Downtime is necessary

Science shows that downtime helps us to be healthier, more focused, more productive and more creative. Yet, somehow, we tend to forget. Not only is it needed for our bodies, but it is also important for our brains.

Many feel like it’s a waste of time if we aren’t getting things done, but research suggests there is importance in giving our brains a break. Our brains can’t handle constant activity.

Even the briefest moments of idle time can lead to necessary self-reflection and respite.

Avoiding brain overload

Well-established research has shown that low-level daily stress can create such intense wear and tear on our body’s physiological systems that we see accelerated aging in our cells. Mindful interventions can help by slowing aging and providing freedom to manage difficult situations.

Research has shown the many benefits of resting, even briefly, for brain health.

One small study published in the journal Cognition found that those who took short breaks had better focus on a task when compared with those who didn’t take a break. Sustained stimulation, the study authors suggested, can cause our brains to become habituated to an activity, eventually leading us to process it as unimportant.

A 2022 meta-analysis published in the open-access journal PLoS ONE looked at how “micro-breaks” can affect well-being. The review found that breaks as short as 10 minutes can boost vigor and reduce fatigue.

Periods of rest can be especially beneficial on long work days. In 2021, when many Americans were working remotely all the time, Microsoft conducted a study that followed two groups of people: The first had back-to-back Zoom meetings, and the other group took 10-minute meditation breaks between meetings. Brain activity of 14 participants in the study was monitored using an electroencephalogram (EEG).

The first group’s brains were filled with cortisol and adrenaline (high beta activity). The other group’s brains were “relaxed” and much lower in beta activity, which shows signs of a reset and less overall stress.

The phone trap

There’s a stark difference between downtime and boredom: The former is necessary to revitalize us, and the latter is an unpleasant state where we want to be doing something else.

While it’s tempting to reach for our phones when we’re bored to avoid this uncomfortable feeling, it is not a great solution to boredom because it is a passive activity. Boredom is really asking you to engage in something meaningful.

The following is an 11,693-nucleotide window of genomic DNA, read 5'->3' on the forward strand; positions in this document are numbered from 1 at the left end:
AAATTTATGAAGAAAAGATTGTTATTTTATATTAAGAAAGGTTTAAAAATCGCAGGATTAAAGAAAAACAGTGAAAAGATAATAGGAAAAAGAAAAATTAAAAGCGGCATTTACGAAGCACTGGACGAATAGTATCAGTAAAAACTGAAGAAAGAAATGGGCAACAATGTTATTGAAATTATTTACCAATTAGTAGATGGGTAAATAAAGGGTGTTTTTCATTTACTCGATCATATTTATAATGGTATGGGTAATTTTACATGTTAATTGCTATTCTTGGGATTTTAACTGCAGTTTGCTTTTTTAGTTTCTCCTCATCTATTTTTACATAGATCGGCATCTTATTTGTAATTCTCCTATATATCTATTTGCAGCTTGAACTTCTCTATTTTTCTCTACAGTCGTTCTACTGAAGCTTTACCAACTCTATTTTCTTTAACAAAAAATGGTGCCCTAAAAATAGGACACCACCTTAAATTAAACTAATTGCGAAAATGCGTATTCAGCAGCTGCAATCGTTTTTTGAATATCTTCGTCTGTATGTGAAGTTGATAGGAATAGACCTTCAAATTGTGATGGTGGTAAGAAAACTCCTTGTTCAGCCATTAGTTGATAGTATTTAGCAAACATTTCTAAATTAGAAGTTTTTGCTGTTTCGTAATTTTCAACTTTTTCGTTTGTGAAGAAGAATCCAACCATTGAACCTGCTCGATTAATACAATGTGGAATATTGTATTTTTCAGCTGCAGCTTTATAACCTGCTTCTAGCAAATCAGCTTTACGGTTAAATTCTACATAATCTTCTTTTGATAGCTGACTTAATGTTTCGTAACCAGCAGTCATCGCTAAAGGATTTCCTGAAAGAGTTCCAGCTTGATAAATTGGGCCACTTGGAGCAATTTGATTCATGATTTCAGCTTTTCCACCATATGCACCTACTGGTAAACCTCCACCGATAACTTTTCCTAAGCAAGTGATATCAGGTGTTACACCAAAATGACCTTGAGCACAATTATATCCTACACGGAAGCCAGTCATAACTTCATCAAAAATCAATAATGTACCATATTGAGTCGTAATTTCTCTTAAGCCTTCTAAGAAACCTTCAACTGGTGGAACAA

New research has begun showing the negative effects our cellphones can have on our health. Phone addiction has been linked to physical health problems, such as eyestrain, anxiety and depression. Recent research also suggests it can affect the structure of our brains.

Not just a modern problem

Our inability to take a break is not a new problem.

In the popular 1994 mindfulness book “Wherever You Go, There You Are,” Jon Kabat-Zinn said we filled all of our waking hours with busy-ness, doing and self-distraction. “Life affords us scant time for being nowadays, unless we seize the opportunity on purpose,” he wrote.

In Thoreau’s Walden, drawn from the two-plus years he lived in a cabin near Walden Pond in Massachusetts — he wrote, “It is not enough to be busy. So are the ants. The question is: ‘What are we busy about?’”

Most Americans think of downtime as something that is indulgent, but research suggests the opposite: Downtime is a basic human need.

Weaving it in

Give your mind and body a reset with these tips.

  • View it as an investment – look at the larger outcome of taking a micro-break now
  • Separate identity from feelings – self-worth should not be defined by how busy you are and the guilt surrounding NOT doing anything
  • Make it harder (create more friction) – learn to create more space by making it harder for you to stay constantly busy
  • Set realistic expectations and contingencies (boundaries) – there will be times when you DO need to be “on alert” but continue to give yourself permission to take a break when you get a chance
  • Focus on nothing. Downtime should leave you feeling rested, regenerated and recharged; it can be simply letting your mind wander.
  • Start small. Sitting still for 30 minutes a day is great, but it’s not achievable for everyone. Start small: The next time you’re waiting for a takeout order or a ride home, don’t do anything. Instead, simply exist.
  • Not sure how to start? lie down. You can achieve deep rest through yoga and mindfulness meditation, but the ultimate method is simply lying down on the floor.

Need help in your creation of downtime? Let’s connect.


I work with mid-life men and women who want to feel younger through improving their relationship to food, movement and mindfulness.

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